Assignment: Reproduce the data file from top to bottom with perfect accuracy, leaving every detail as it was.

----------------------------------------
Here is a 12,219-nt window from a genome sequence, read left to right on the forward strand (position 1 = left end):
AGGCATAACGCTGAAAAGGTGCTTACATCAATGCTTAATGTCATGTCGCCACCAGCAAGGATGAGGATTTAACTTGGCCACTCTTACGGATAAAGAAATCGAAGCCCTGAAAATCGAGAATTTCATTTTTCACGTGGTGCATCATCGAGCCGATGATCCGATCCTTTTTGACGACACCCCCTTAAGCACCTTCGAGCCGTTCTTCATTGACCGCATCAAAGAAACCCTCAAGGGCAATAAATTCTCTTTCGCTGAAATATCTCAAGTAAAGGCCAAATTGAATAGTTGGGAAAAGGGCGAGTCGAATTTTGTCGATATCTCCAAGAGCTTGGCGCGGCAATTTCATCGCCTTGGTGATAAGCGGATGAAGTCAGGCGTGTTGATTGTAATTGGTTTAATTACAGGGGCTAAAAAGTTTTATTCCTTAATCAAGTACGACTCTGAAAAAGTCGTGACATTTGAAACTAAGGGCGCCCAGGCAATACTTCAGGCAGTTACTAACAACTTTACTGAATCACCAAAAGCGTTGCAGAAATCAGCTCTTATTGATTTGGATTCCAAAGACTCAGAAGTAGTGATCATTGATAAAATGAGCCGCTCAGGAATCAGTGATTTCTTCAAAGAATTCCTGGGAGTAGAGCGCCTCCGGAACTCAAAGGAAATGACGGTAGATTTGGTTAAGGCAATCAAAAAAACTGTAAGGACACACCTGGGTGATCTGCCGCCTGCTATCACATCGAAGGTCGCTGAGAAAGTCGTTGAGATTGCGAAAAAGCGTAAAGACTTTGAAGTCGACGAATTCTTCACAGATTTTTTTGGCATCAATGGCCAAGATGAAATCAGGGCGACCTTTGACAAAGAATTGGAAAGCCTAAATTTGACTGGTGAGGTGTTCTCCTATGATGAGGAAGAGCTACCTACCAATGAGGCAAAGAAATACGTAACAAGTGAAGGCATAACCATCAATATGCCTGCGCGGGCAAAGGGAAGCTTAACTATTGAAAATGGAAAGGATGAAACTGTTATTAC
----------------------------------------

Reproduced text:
Here is a 12,219-nt window from a genome sequence, read left to right on the forward strand (position 1 = left end):
AGGCATAACGCTGAAAAGGTGCTTACATCAATGCTTAATGTCATGTCGCCACCAGCAAGGATGAGGATTTAACTTGGCCACTCTTACGGATAAAGAAATCGAAGCCCTGAAAATCGAGAATTTCATTTTTCACGTGGTGCATCATCGAGCCGATGATCCGATCCTTTTTGACGACACCCCCTTAAGCACCTTCGAGCCGTTCTTCATTGACCGCATCAAAGAAACCCTCAAGGGCAATAAATTCTCTTTCGCTGAAATATCTCAAGTAAAGGCCAAATTGAATAGTTGGGAAAAGGGCGAGTCGAATTTTGTCGATATCTCCAAGAGCTTGGCGCGGCAATTTCATCGCCTTGGTGATAAGCGGATGAAGTCAGGCGTGTTGATTGTAATTGGTTTAATTACAGGGGCTAAAAAGTTTTATTCCTTAATCAAGTACGACTCTGAAAAAGTCGTGACATTTGAAACTAAGGGCGCCCAGGCAATACTTCAGGCAGTTACTAACAACTTTACTGAATCACCAAAAGCGTTGCAGAAATCAGCTCTTATTGATTTGGATTCCAAAGACTCAGAAGTAGTGATCATTGATAAAATGAGCCGCTCAGGAATCAGTGATTTCTTCAAAGAATTCCTGGGAGTAGAGCGCCTCCGGAACTCAAAGGAAATGACGGTAGATTTGGTTAAGGCAATCAAAAAAACTGTAAGGACACACCTGGGTGATCTGCCGCCTGCTATCACATCGAAGGTCGCTGAGAAAGTCGTTGAGATTGCGAAAAAGCGTAAAGACTTTGAAGTCGACGAATTCTTCACAGATTTTTTTGGCATCAATGGCCAAGATGAAATCAGGGCGACCTTTGACAAAGAATTGGAAAGCCTAAATTTGACTGGTGAGGTGTTCTCCTATGATGAGGAAGAGCTACCTACCAATGAGGCAAAGAAATACGTAACAAGTGAAGGCATAACCATCAATATGCCTGCGCGGGCAAAGGGAAGCTTAACTATTGAAAATGGAAAGGATGAAACTGTTATTAC